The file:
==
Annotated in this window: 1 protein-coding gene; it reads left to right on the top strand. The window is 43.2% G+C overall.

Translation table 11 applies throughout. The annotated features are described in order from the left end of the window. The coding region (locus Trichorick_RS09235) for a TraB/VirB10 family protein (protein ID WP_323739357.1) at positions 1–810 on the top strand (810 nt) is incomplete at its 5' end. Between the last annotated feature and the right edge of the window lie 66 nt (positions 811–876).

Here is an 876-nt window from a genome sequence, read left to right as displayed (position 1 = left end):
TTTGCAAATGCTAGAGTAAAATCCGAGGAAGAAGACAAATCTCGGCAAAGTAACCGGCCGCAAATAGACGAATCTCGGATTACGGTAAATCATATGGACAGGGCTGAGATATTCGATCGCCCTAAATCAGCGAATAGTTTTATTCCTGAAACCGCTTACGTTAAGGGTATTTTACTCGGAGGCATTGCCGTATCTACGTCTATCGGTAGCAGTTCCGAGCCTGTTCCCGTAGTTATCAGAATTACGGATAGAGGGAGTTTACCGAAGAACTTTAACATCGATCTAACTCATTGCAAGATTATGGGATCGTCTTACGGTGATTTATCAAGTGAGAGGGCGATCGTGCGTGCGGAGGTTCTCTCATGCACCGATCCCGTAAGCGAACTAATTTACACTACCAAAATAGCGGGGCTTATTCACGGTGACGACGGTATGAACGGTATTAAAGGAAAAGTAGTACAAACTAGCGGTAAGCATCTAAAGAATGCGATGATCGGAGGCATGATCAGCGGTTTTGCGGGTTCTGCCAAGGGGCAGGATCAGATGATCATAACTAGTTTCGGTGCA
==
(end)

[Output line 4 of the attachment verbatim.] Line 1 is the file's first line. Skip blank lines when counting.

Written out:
TTTGCAAATGCTAGAGTAAAATCCGAGGAAGAAGACAAATCTCGGCAAAGTAACCGGCCGCAAATAGACGAATCTCGGATTACGGTAAATCATATGGACAGGGCTGAGATATTCGATCGCCCTAAATCAGCGAATAGTTTTATTCCTGAAACCGCTTACGTTAAGGGTATTTTACTCGGAGGCATTGCCGTATCTACGTCTATCGGTAGCAGTTCCGAGCCTGTTCCCGTAGTTATCAGAATTACGGATAGAGGGAGTTTACCGAAGAACTTTAACATCGATCTAACTCATTGCAAGATTATGGGATCGTCTTACGGTGATTTATCAAGTGAGAGGGCGATCGTGCGTGCGGAGGTTCTCTCATGCACCGATCCCGTAAGCGAACTAATTTACACTACCAAAATAGCGGGGCTTATTCACGGTGACGACGGTATGAACGGTATTAAAGGAAAAGTAGTACAAACTAGCGGTAAGCATCTAAAGAATGCGATGATCGGAGGCATGATCAGCGGTTTTGCGGGTTCTGCCAAGGGGCAGGATCAGATGATCATAACTAGTTTCGGTGCA